Plaintiffs in Organization for Black Struggle v. Ashcroft Decry Suspension of Changes Aimed at Facilitating Mail-In Voting in Missouri
ST. LOUIS, MO—Plaintiffs in Organization for Black Struggle, et al. v. Ashcroft et al., and their counsel, issued the following statement on yesterday’s decision from the Eighth Circuit Court of Appeals suspending a lower court order that would have expanded methods for mail-in voters in Missouri to return their ballots:
Secretary Ashcroft elected to vigorously fight a decision that made voting by mail-in ballot easier, safer, and more secure in Missouri. Yesterday, the Eighth Circuit sided with Ashcroft and decided to suspend implementation of the lower court’s order. We are disappointed that, in the midst of a global pandemic and at a time when Missouri is experiencing a surge in COVID-19 cases, the Secretary has worked vigorously to reduce access to the ballot for vulnerable Missouri voters, and that the Eighth Circuit has rubber-stamped this blatant exercise of voter suppression.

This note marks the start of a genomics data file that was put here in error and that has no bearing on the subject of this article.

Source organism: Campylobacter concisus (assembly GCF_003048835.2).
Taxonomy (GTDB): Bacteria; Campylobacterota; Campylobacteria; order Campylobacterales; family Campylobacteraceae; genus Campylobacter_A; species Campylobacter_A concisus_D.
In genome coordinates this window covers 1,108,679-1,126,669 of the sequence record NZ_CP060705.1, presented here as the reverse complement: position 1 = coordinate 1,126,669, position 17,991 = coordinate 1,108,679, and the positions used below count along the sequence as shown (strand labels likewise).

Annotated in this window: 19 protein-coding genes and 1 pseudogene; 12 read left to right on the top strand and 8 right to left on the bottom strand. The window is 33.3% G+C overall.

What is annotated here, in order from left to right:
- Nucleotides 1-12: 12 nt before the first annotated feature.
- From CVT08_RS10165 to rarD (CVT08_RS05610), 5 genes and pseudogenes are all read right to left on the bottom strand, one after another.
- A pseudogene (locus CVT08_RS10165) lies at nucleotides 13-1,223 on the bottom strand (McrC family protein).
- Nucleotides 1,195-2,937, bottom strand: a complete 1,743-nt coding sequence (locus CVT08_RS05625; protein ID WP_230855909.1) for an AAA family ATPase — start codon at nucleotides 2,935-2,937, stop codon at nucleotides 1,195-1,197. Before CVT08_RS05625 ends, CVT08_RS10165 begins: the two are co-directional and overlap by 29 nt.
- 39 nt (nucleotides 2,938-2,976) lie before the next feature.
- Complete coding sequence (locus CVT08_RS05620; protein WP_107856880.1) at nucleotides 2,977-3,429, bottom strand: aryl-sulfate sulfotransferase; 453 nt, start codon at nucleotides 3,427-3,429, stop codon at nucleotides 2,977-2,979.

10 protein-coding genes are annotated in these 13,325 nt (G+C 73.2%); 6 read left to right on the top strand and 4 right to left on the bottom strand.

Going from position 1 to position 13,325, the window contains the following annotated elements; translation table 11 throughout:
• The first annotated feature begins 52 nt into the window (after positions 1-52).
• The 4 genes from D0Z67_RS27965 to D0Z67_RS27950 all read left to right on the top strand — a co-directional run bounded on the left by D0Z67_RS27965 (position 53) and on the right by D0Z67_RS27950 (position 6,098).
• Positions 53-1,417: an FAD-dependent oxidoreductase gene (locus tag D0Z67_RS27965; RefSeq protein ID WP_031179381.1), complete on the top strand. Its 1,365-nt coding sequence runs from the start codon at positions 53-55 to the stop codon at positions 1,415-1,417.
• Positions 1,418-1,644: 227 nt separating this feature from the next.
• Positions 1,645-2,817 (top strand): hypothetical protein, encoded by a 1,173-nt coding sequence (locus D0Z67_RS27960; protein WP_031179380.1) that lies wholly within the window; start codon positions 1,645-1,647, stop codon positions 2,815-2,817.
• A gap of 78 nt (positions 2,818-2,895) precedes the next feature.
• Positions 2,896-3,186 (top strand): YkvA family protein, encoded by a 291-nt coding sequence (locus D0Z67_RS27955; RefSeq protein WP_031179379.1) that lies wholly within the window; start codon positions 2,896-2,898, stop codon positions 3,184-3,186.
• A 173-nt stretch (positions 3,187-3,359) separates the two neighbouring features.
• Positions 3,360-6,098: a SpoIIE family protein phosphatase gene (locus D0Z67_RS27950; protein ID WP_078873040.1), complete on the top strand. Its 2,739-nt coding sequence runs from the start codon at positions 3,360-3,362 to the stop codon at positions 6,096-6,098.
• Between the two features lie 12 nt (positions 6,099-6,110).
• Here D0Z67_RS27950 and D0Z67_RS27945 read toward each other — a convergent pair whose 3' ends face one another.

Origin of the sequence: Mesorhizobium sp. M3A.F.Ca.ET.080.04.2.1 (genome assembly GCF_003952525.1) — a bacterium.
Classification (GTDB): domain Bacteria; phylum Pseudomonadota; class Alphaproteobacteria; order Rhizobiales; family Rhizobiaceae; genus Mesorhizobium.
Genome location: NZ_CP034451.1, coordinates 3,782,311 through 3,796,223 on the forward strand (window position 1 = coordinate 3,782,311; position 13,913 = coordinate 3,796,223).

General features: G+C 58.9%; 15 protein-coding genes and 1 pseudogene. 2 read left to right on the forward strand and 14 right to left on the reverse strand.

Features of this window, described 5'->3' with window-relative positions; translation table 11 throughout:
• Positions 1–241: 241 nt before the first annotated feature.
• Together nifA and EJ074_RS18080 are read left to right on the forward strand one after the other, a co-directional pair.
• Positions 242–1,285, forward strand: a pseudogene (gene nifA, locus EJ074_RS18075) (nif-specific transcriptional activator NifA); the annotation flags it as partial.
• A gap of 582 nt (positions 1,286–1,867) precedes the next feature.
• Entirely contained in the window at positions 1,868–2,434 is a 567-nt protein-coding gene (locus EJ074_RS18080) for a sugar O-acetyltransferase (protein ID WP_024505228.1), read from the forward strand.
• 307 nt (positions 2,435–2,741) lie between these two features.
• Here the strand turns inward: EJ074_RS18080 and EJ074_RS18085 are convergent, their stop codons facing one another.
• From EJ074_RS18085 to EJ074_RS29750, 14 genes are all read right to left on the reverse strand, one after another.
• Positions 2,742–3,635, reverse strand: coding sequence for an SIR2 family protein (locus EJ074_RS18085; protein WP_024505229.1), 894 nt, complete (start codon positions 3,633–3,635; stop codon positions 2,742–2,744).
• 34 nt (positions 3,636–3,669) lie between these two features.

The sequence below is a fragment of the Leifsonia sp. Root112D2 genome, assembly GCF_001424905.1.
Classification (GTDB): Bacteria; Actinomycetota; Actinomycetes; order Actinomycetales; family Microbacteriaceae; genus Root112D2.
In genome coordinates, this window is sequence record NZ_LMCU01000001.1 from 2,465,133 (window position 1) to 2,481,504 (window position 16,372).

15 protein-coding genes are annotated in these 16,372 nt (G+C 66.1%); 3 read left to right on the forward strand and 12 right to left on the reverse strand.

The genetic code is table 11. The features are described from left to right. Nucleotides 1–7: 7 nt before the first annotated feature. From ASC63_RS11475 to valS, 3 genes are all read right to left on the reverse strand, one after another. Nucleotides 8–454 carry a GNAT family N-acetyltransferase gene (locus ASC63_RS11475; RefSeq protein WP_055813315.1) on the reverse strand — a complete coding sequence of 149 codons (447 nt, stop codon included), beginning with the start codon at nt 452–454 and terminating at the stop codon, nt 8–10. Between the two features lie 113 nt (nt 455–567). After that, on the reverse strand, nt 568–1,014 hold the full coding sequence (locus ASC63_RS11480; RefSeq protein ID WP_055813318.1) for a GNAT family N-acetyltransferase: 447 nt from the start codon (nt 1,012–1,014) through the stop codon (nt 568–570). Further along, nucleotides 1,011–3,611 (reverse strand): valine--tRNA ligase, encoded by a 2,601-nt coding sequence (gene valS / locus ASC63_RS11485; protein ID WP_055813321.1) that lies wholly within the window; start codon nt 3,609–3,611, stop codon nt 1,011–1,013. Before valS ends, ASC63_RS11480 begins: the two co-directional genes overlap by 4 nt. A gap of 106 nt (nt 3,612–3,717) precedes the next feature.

Mail-in ballots must be received by local election authorities before close of polls on Election Day. We encourage all Missouri voters who are voting by mail-in ballot to place your ballot in U.S. mail as soon as possible and contact your local election officials to confirm receipt. If you do not believe there is time for your mail-in ballot to be received by November 3, you may still vote in person.
Plaintiffs in the case, Organization for Black Struggle, Missouri Faith Voices, the St. Louis and Greater Kansas City Chapters of the A. Philip Randolph Institute, and the National Council of Jewish Women St. Louis Section, are represented by the American Civil Liberties Union of Missouri, Dēmos, the Lawyers’ Committee for Civil Rights Under Law, and the Missouri Voter Protection Coalition.